Miami’s Sylvia Fowles underappreciated as she retires from WNBA to become mom, mortician | Opinion

·5 min read

One of America’s greatest, kindest, and most intriguing athletes retired on Sunday after a stellar career, and chances are, unless you follow the WNBA, you probably don’t realize just how special Sylvia Fowles is.

That is truly a pity, and a reminder that despite all the advances in women’s sports, many female athletes — especially ones who are a bit shy and don’t promote themselves on social media — still go underappreciated.

If a 6-6 male Miami native was an eight-time NBA All-Star, four-time NBA Defensive Player of the Year, four-time Olympic gold medalist, had won two NBA titles, league MVP, Finals MVP twice, and was the NBA’s all-time leader in rebounds and shooting percentage, he would be a household name in South Florida.

He would likely have his pick of endorsement offers.

Instead, because the letter “W” precedes “NBA” on all those staggering accolades, Fowles leaves basketball as a legend to those who followed her, coached her and played with and against her, but as a relative unknown to many people who consider themselves diehard sports fans.

If you’re feeling guilty now, don’t. It’s OK. You are forgiven if you don’t know much about Fowles. “Sweet Syl” or “Mama Syl,” as she is lovingly known by her teammates, was never one to seek attention. She is old school and low key, not big on social media. She has just eight total Instagram posts this year and her Twitter feed, with 17,000 followers, consists almost entirely of retweets from the Minnesota Lynx and her teammates.

Although she towered over everyone on the court from the time she dunked as a freshman at Miami Edison High and led Gulliver Prep to a perfect season state title, Fowles always tried to blend in. She is known for her selfless attitude and humility.

Last Friday, the day of her final home game at the Target Center, a day that she was showered with love and gifts from her team, she arrived at the arena loaded with gifts for her teammates, coaches and staff. When they entered the locker room, they found on their chairs hand-knitted beanies that Fowles spent months making, customized Crocs to match everyone’s personality, Gucci bags and Nike sneakers.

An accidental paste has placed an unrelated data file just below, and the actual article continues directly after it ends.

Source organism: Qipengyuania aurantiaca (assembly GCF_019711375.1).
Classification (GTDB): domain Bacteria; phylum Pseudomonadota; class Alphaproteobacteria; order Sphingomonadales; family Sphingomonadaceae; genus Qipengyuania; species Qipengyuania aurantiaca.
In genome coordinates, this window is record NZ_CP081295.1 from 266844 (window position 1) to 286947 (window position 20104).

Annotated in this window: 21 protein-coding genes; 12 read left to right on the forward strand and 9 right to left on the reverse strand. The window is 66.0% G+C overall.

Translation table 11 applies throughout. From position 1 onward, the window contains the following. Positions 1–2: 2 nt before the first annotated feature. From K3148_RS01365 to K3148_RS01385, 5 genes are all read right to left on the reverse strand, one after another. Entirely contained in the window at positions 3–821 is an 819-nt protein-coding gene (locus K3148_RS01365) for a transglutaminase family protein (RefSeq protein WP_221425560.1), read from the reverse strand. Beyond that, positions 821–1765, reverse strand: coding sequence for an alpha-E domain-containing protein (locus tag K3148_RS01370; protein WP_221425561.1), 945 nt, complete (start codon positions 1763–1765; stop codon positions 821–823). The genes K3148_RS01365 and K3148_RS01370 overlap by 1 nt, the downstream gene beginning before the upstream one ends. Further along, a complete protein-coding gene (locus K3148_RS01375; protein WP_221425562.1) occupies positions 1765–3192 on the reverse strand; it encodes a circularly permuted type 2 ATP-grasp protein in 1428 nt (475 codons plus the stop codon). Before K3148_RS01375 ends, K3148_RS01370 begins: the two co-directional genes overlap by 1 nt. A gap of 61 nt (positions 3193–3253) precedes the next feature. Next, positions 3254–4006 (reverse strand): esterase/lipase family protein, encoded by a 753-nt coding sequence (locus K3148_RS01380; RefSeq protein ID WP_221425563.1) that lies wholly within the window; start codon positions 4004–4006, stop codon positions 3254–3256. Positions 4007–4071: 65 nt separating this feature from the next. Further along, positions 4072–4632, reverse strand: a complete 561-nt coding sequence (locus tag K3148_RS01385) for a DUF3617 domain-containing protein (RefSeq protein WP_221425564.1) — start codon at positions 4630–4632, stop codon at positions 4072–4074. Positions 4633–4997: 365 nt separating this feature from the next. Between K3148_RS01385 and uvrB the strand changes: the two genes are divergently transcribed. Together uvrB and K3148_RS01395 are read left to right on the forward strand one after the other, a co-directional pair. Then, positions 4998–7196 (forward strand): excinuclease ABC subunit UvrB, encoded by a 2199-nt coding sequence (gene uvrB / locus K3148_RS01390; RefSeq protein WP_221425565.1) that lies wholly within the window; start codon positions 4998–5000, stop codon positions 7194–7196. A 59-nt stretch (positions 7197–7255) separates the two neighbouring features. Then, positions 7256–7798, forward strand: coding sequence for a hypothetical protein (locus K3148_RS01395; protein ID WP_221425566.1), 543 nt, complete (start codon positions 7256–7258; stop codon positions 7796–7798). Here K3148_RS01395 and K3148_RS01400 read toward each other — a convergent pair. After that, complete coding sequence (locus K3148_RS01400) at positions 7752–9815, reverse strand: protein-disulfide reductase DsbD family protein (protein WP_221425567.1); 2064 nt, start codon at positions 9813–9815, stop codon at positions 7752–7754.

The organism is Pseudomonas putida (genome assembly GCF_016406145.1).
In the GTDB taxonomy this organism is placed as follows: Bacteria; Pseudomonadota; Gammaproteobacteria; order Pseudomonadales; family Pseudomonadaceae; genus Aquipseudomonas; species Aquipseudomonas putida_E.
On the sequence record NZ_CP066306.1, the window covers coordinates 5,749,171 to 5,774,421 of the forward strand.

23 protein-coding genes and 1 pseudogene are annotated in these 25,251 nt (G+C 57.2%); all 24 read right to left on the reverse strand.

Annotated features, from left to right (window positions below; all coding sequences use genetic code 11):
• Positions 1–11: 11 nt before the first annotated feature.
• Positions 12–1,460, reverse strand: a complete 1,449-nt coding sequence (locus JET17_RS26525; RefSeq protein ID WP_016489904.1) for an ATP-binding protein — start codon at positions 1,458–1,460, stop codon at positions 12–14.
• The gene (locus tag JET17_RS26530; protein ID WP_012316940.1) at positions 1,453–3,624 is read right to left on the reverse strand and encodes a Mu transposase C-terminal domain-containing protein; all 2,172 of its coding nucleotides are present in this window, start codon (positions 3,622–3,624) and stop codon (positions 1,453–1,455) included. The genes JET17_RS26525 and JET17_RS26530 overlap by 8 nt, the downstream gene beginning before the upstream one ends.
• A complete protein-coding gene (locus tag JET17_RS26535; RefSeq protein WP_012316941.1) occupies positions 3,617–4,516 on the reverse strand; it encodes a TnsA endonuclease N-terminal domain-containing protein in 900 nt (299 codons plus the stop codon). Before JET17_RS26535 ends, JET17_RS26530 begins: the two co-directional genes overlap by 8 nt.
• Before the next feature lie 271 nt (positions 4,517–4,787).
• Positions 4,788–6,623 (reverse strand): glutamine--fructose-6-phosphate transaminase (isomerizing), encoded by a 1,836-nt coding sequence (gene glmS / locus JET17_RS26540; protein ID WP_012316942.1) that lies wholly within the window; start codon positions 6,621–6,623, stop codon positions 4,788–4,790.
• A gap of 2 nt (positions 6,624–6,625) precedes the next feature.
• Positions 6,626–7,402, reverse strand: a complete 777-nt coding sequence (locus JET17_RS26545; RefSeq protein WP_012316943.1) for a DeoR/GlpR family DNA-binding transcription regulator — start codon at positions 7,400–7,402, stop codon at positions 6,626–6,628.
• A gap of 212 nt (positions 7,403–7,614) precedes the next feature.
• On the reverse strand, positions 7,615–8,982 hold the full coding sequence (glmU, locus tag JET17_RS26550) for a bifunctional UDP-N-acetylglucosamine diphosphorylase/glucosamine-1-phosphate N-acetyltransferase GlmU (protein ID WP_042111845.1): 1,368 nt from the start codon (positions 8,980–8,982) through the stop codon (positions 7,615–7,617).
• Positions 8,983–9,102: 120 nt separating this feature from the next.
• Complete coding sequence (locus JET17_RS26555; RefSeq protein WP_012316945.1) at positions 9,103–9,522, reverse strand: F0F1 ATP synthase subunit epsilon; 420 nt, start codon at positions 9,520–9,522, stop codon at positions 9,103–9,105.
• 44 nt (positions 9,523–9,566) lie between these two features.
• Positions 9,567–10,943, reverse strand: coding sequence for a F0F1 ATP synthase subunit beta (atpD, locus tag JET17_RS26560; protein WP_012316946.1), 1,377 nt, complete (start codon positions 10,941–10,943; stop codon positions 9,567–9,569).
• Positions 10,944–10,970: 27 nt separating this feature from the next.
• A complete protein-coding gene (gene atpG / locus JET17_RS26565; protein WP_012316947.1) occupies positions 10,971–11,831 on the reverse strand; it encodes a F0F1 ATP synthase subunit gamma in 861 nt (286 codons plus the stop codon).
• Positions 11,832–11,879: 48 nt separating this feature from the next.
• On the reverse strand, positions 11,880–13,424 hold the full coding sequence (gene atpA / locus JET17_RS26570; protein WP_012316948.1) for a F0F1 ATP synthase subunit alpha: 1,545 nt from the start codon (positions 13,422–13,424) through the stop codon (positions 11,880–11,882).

When teammate Napheesa Collier had her baby girl, Fowles knitted her a giant basket and filled it with hand-knitted beanies, dresses and a blanket. Fowles loves to knit. She knits hats, sweaters, scarves. She has been knitting since she was a kid growing up in the Victory Home Housing projects in Miami. She learned to do it on the back porch, from her great-grandmother, who used knitting to calm Fowles down when she was a restless little girl.

To this day, Fowles calls knitting her “happy place” and says it reduces her stress. Her home is filled with giant balls of colorful yarn and knitting looms. Her friends and teammates have urged her to sell her beautiful knitted items online.

The Lynx dubbed this season “Syl’s Final Ride” and honored the 36-year-old center in various ways the past few months. She appreciated it, but admitted the celebrations made her uncomfortable.

“I have a hard time processing someone crediting me for doing my job,” Fowles told “I don’t feel like I need to be acknowledged or praised for that. That’s why I have shied away from it. I never wanted the attention. To my core, I think, ‘Why do we have to do that?’ ”

But Fowles didn’t just do her job. Since being drafted No. 2 overall out of LSU in 2008, she finished her career with 6,415 points and was No. 1 in WNBA history in defensive rebounds (2,856), total rebounds (4,006) and shooting percentage (60 percent). She was third in blocks (721).

She led the Lynx to two WNBA titles and was MVP in the Finals both times.

Now, she is eager to start a family (she had eggs frozen) and become a mortician. Yes, a mortician. She wants to either be an embalmer or open a funeral home.

She has spent the past seven years studying mortuary science and working part time in funeral homes in Minneapolis and Miami. She said in an interview with that her fascination with death and funeral homes dates to her grandmother Dorothy’s funeral, which she attended when she was 5.

Not long thereafter, she was lining up her stuffed animals in rows in her bedroom and playing funeral when other kids were playing school.

So, to recap: One of the greatest basketball players in recent memory is also a super generous soul who loves to knit and wants to become a mortician. Despite being one of the most imposing post players in WNBA history, she has been referred to by teammates as “soft as pudding” and “sweet as pie.”

And she is a proud Miami native who spent her childhood sewing, cooking, braiding hair and holding her own on the neighborhood playground basketball courts against her brothers and their friends.

Sylvia Fowles is a local treasure. She should be mentioned in the same breath as Udonis Haslem when we talk about Miami basketball role models. She runs clinics and camps for young girls. She is everything we should want our sports stars to be. She didn’t get the attention she deserved over her 15-year career.

But here’s guessing she will continue to quietly impact lives in the next chapter of her life. And if she ever puts her knitted items for sale online, this sportswriter will be among her first customers.